A charity group that helps homeless military veterans on Chicago’s South Side says the city is trying to take control of the meager facility to make way for the restaurants, shops and other commercial venues that would complement the proposed Obama presidential library and museum.

Group leaders said the RTW Veterans Center is the last privately-owned property on a stretch of S. King Boulevard near the proposed Washington Park site for the Barack Obama Presidential Center and that city building inspectors unexpectedly arrived last April to find an overwhelming 32 code violations at the facility.

“We don’t appreciate being muscled out and put in the situation of having to negotiate from a position of despair,” facility center Director Jah Ranu Menab told FoxNews.com on Saturday.

Menab thinks the University of Chicago, which is working with the Obama Foundation to bring the presidential center to the South Side, is also part of an apparent effort to ultimately force the facility into receivership.

The fate of the veterans’ facility -- which officials say serves more than 3,000 meals monthly -- may well be decided Tuesday, when officials return to Cook County Circuit Court for a hearing on the efforts to fix the building’s problems.

Menab admits that the facility is in disrepair, with some violations related to a fire hazard, rats’ nests and raw sewage flowing onto the basement floor.

However, he says the situation, which includes fines of $16,000 daily, looks like an attempted “land grab” and that the prestigious university, where Obama was a law professor, “exerts a tremendous amount of influence” over the city and its future.

The university strongly denies any involvement in the city's dealings with the center and its building and on Friday issued the following statement:

“The mission of providing support for veterans is extremely important, and numerous University of Chicago community members have volunteered their time at the RTW Veterans Center. The university is not engaged in discussions regarding the center's property and has no plans to purchase it."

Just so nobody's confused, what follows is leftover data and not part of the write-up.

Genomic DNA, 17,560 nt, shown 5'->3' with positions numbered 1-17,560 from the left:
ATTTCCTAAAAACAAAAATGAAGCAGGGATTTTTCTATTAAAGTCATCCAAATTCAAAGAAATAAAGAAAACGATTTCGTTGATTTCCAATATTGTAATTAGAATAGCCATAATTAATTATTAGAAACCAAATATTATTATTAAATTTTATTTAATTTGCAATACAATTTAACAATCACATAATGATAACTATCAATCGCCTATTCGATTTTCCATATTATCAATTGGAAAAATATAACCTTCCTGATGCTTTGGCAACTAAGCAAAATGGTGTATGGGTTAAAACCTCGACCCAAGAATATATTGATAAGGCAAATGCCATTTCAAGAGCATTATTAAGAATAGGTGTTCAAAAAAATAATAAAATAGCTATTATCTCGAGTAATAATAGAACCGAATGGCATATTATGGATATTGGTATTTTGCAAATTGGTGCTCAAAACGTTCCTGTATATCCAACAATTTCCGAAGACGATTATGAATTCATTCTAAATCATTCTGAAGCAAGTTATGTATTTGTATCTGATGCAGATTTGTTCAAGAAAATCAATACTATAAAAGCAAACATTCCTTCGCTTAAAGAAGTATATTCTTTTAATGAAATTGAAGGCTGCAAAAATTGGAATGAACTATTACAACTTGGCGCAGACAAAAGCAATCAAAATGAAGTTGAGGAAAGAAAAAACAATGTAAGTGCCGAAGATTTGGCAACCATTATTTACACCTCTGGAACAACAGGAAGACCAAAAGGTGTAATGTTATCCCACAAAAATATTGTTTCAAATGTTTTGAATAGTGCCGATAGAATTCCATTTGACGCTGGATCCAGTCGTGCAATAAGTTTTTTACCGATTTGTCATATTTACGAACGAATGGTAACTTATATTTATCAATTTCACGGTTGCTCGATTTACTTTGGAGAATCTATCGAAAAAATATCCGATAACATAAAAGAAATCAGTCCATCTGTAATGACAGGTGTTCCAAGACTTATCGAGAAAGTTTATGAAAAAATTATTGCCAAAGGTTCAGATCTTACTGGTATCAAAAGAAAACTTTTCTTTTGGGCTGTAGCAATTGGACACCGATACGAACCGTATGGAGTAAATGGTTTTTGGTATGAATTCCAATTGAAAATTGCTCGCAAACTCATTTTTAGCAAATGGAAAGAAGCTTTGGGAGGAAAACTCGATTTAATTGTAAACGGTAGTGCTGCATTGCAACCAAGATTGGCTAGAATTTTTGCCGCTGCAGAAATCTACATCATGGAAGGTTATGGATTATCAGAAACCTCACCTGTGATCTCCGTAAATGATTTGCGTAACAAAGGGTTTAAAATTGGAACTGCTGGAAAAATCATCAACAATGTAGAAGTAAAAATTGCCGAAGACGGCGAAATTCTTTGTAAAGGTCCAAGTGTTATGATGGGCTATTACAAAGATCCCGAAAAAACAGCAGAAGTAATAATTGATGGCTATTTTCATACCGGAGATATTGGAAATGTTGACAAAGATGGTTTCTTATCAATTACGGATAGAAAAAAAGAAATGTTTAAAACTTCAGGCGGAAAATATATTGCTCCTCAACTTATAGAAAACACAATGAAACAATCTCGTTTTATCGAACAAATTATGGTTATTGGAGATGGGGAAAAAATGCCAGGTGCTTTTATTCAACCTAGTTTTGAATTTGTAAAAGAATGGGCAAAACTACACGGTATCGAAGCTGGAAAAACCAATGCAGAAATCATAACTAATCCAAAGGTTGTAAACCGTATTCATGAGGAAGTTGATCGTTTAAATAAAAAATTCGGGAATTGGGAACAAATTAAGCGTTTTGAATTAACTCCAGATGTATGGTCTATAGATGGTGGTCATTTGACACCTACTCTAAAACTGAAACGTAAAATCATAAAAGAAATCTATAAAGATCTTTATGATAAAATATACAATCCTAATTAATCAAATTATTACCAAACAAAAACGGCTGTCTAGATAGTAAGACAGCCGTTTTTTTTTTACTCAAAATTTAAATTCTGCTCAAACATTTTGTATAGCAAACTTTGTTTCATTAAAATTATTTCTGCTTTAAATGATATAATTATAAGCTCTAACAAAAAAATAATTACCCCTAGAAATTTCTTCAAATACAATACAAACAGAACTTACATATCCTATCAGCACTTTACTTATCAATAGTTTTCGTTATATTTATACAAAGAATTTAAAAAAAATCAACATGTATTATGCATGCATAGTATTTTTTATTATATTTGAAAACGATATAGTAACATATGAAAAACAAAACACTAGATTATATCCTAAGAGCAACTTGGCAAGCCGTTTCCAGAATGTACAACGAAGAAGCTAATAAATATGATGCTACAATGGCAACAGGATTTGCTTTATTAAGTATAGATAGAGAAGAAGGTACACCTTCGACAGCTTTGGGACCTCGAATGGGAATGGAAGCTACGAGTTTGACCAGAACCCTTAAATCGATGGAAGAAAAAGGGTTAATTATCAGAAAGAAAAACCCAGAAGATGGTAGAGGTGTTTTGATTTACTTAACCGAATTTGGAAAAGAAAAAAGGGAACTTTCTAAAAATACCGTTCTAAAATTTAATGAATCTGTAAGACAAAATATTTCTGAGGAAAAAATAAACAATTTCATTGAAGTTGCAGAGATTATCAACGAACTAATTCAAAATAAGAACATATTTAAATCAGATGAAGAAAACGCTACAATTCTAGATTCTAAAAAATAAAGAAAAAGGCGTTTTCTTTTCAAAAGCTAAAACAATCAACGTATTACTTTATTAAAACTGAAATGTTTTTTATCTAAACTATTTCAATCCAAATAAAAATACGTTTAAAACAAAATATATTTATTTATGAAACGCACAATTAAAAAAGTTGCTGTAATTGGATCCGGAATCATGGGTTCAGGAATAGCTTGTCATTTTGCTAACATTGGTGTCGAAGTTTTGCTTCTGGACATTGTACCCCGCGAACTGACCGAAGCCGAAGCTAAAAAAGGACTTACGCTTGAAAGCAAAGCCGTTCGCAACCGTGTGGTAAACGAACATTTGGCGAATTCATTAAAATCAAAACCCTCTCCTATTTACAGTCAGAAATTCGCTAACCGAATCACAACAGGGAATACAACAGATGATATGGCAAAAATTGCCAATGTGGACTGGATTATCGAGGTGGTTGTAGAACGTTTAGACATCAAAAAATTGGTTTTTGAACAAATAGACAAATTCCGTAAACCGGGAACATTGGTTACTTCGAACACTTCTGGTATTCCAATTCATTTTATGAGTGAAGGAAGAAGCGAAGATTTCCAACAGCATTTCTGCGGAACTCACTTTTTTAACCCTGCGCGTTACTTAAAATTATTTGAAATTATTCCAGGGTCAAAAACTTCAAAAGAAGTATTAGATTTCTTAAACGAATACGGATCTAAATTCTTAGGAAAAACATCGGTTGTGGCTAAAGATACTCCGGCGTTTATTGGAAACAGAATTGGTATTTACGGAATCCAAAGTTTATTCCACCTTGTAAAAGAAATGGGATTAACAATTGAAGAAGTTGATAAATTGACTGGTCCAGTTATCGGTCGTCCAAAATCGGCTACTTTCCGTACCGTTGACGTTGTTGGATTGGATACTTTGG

Veterans’ center co-founder Daniel “Doc” Habeel, a Vietnam War veteran, acknowledged Saturday that people associated with the university have indeed volunteered time. But he also expressed uncertainty about the university’s involvement.

“lt’s hard to say because everybody’s hiding their hand,” Habeel said.

Center officials argue the state’s budget crisis has created an increased demand for their services, including serving three meals daily on every day of the week, and that they’re open to negotiating for a fair selling price, to perhaps relocate to a better, nearby facility.

To be sure, each side has suggested the other is perhaps battling in the media for the best price for the property, about a half-block from the proposed Washington Park site.  

The not-for-profit facility, which receives no government funding, cited in a press release Wednesday a history of building inspectors in other places forcing a worn-out building into receivership so a prospective developer is “eventually able to acquire the property without having to negotiate.”

The city says the fines are not being enforced and that the case landed in court because numerous 311 calls led inspectors to visit the facility, where they learned about the severity of the problems, including a structurally unsafe porch.

Nevertheless, the city on Friday expressed a continued willingness to work with the facility, while also pointing out that the court in December granted a six-month extension to fix the property, including the porch that remains unrepaired.

“The city has been diligently working with the RTW Veterans Center for the past year to address outstanding building code violations,” the city said in a statement to FoxNews.com. “And the city will continue to work with the organization to ensure repairs are completed and that the site is safe and accessible for veterans.”

A 2014 study commissioned by the university found the presidential facility would have about 800,000 visitors a year, which would have an annual economic impact of $31 million on the neighborhood economy, enough to support a new hotel, 11 new retail outlets and 30 new restaurants.

The Obama Foundation is scheduled to decide by this summer on either the Washington or Jackson Park proposals, both on the South Side.

The foundation sent a letter in November to the facility praising its efforts in helping veterans and expressing a willingness to work together.

“The Obamas have a long history of passionate support for our veterans and military families,” the letter in part states. “I want to personally thank you for the work you do. … We are humbled by your invitation to join your weekly meeting and look forward to working with you in the future.”